Brady had no children, and though he is believed to have married a woman named Julia Handy in 1851, there is no official record of the marriage.

2. HE TOOK PHOTOGRAPHY CLASSES FROM THE INVENTOR OF MORSE CODE.

When he was 16 or 17, Brady followed artist William Page to New York City after Page had given him some drawing lessons. But that potential career was derailed when he got work as a clerk in the A.T. Stewart department store [PDF] and began manufacturing leather (and sometimes paper) cases for local photographers, including Samuel F.B. Morse, the inventor of Morse Code.

Morse, who had learned the early photographic method of creating Daguerreotypes from Parisian inventor Louis Daguerre in 1839, brought the method back to the United States and opened a studio in 1840. Brady was one of his early students.

3. HE SET UP SHOP IN NEW YORK AND BECAME THE GO-TO PHOTOGRAPHER.

Brady eventually took what he learned from Morse and opened a daguerreotype portrait studio at the corner of Broadway and Fulton Street in New York in 1844, earning the nickname “Brady of Broadway.” His renown grew due to a mix of his knack for enticing celebrities to sit for his camera—James Knox Polk and a young Henry James (with his father, Henry James Sr.) both sat for him—as well as a flair for the dramatic: In 1856, he placed an ad in the New York Daily Tribune urging readers to sit for a portrait that warned, “You cannot tell how soon it may be too late.”

His rapidly-expanding operation forced him to open a branch of his studio at 625 Pennsylvania Avenue in Washington, D.C., in 1849, and then move his New York studio uptown to 785 Broadway in 1860.

4. HE ACHIEVED WORLDWIDE FAME.

In 1850, Brady published The Gallery of Illustrious Americans, a collection of lithographs based on his daguerreotypes of a dozen famous Americans (he had intended to do 24, but due to costs, that never happened). The volume, and a feature profile [PDF] in the inaugural 1851 issue of the Photographic Art-Journal that described Brady as the “fountain-head” of a new artistic movement, made him a celebrity even outside of America. “We are not aware that any man has devoted himself to [the Daguerreotype art] with so much earnestness, or expended upon its development so much time and expense," the profile opined. "He has merited the eminence he has acquired; for, from the time he first began to devote himself to it, he has adhered to his early purpose with the firmest resolution, and the most unyielding tenacity.” Later that year, at the Crystal Palace Exhibition in London, Brady was awarded one of three gold medals for his daguerreotypes.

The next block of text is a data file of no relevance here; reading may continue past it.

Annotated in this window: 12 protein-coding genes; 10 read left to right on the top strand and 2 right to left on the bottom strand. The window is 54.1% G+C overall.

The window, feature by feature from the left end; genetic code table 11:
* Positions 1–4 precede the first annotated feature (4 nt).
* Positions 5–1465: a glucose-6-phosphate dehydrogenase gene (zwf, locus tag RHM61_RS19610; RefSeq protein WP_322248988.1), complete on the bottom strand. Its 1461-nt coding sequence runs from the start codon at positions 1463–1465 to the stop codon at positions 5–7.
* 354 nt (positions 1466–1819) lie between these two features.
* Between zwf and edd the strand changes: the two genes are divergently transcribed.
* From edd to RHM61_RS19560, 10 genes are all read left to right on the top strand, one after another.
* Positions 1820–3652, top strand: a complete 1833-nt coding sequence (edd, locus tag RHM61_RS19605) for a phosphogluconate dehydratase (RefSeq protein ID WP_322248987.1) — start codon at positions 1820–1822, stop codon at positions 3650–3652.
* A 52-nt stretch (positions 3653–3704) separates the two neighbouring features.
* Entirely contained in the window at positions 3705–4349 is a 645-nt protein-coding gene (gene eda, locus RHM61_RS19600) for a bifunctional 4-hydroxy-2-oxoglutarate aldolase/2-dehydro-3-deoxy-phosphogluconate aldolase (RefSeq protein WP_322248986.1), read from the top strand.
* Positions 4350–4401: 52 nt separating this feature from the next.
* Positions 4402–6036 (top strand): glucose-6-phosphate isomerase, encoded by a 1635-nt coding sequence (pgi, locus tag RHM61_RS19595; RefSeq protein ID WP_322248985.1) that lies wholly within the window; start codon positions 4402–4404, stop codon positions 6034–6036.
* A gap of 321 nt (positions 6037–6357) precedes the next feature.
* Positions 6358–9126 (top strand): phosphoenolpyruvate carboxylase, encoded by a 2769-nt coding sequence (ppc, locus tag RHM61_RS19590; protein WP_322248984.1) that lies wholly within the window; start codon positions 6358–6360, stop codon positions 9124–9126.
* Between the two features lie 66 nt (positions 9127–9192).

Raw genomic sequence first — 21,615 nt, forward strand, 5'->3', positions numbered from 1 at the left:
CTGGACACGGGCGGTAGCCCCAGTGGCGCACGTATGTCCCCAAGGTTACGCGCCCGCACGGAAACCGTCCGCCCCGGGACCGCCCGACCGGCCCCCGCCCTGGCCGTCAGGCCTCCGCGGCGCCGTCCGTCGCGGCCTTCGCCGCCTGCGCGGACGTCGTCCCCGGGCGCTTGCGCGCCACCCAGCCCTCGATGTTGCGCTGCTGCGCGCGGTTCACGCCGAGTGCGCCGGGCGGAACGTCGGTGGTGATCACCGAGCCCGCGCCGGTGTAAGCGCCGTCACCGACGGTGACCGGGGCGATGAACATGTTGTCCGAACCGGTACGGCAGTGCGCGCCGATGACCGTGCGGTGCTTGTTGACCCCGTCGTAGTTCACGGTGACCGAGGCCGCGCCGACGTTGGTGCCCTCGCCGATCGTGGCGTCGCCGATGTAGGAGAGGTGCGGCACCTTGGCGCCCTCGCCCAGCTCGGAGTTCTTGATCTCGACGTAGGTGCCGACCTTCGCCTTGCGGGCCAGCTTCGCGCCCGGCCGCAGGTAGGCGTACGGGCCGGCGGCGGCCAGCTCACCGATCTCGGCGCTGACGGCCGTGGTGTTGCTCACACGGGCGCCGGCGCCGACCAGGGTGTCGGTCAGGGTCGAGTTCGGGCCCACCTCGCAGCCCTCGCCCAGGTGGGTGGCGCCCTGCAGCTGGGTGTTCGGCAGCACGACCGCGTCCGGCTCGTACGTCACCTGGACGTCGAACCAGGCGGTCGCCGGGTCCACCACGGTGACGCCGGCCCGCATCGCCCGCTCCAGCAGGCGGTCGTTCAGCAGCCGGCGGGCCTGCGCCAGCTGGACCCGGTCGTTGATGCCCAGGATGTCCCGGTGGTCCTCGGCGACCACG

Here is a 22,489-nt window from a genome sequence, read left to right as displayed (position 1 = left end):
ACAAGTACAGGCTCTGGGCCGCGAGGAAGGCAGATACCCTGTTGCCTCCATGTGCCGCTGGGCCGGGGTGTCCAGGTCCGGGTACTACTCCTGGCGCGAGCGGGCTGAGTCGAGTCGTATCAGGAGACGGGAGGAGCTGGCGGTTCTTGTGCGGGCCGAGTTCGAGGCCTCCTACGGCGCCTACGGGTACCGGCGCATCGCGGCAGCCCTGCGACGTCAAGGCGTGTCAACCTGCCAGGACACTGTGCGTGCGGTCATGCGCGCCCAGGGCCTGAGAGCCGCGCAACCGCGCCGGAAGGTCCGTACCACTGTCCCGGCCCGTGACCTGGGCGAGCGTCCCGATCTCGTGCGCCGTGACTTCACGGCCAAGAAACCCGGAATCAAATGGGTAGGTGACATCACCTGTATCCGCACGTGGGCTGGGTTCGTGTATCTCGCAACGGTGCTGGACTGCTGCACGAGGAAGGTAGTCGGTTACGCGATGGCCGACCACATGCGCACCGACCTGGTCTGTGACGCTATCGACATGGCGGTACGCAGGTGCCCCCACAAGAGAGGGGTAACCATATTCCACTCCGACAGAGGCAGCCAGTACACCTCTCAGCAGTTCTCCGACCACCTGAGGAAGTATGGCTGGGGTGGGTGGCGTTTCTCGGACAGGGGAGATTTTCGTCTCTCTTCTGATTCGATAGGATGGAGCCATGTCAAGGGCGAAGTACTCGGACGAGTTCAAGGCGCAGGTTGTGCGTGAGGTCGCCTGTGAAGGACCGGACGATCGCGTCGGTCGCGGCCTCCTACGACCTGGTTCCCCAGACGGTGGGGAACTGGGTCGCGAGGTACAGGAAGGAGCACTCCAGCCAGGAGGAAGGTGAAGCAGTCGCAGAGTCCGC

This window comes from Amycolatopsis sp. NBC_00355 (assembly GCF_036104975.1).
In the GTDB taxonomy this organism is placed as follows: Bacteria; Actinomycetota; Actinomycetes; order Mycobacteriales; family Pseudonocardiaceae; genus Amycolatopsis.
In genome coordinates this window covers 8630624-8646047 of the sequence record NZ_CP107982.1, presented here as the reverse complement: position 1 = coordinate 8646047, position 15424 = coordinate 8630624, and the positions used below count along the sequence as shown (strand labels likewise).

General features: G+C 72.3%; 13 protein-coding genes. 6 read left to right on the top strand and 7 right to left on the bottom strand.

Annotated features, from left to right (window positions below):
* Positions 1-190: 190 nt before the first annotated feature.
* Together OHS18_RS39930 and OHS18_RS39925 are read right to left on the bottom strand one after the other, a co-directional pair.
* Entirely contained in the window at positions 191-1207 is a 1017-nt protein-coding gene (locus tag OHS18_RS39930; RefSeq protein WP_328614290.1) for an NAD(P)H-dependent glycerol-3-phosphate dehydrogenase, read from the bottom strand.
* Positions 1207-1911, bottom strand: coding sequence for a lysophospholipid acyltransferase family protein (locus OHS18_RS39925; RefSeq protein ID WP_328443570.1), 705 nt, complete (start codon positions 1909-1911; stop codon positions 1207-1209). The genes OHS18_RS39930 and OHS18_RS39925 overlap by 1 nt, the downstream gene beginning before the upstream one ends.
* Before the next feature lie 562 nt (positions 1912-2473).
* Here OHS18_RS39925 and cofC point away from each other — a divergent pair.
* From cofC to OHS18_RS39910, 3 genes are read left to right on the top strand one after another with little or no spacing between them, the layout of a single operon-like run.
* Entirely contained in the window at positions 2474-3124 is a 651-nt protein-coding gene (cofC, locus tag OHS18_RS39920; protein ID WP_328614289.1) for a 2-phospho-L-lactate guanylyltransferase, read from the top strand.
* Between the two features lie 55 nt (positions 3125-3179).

5. HE PHOTOGRAPHED EVERY PRESIDENT FROM JOHN QUINCY ADAMS TO WILLIAM MCKINLEY ... WITH ONE EXCEPTION.

The one that got away was William Henry Harrison—he died only a month after his inauguration in 1841.

6. ONE OF HIS PORTRAITS INTRODUCED HONEST ABE TO THE COUNTRY.

When Abraham Lincoln campaigned for president in 1860, he was dismissed as an odd-looking country bumpkin. But Brady’s stately portrait of the candidate, snapped after he addressed a Republican audience at Cooper Union in New York, effectively solidified Lincoln as a legitimate candidate in the minds of the American populace. (After he was elected, Lincoln supposedly told a friend, “Brady and the Cooper Union speech made me president.”) It was one of the first times such widespread campaign photography was used to support a presidential candidate.

7. HIS STUDIO’S WORK ENDED UP ON TWO VERSIONS OF THE $5 BILL.

A researcher holding one of America's most priceless negatives, the glass plate made by famous civil war photographer Mathew Brady of Abraham Lincoln in 1865 just before he was assassinated.
Three Lions, Getty Images

On February 9, 1864, Lincoln sat for a portrait session with Anthony Berger, the manager of Brady’s Washington studio. The session yielded both images of Lincoln that would go on the modern iterations of the $5 bill.

The first, from a three-quarter length portrait featuring Lincoln seated and facing right, was used on the bill design from 1914 to 2000. When U.S. currency was redesigned that year, government officials chose another image Berger took at Brady’s studio of Lincoln. This time, the president is seen facing left with his head turned more to the left.

According to Lincoln historian Lloyd Ostendorf, when the president was sitting for portraits, “Whenever Lincoln posed, a dark melancholy settled over his features. He put on what Mrs. Lincoln called his ‘photographer’s face.’ There is no camera study which shows him laughing, for such an attitude, unfortunately, was impossible when long exposures were required.”

8. OTHER PEOPLE ARE RESPONSIBLE FOR SOME OF HIS BEST-KNOWN WORK.

At the outbreak of the Civil War in 1861, Brady decided to use his many employees and his own money to attempt to make a complete photographic record of the conflict, dispatching 20 photographers to capture images in different war zones. Alexander Gardner and Timothy H. O’Sullivan were both in the field for Brady. Both of them eventually quit because Brady didn’t give individual credit.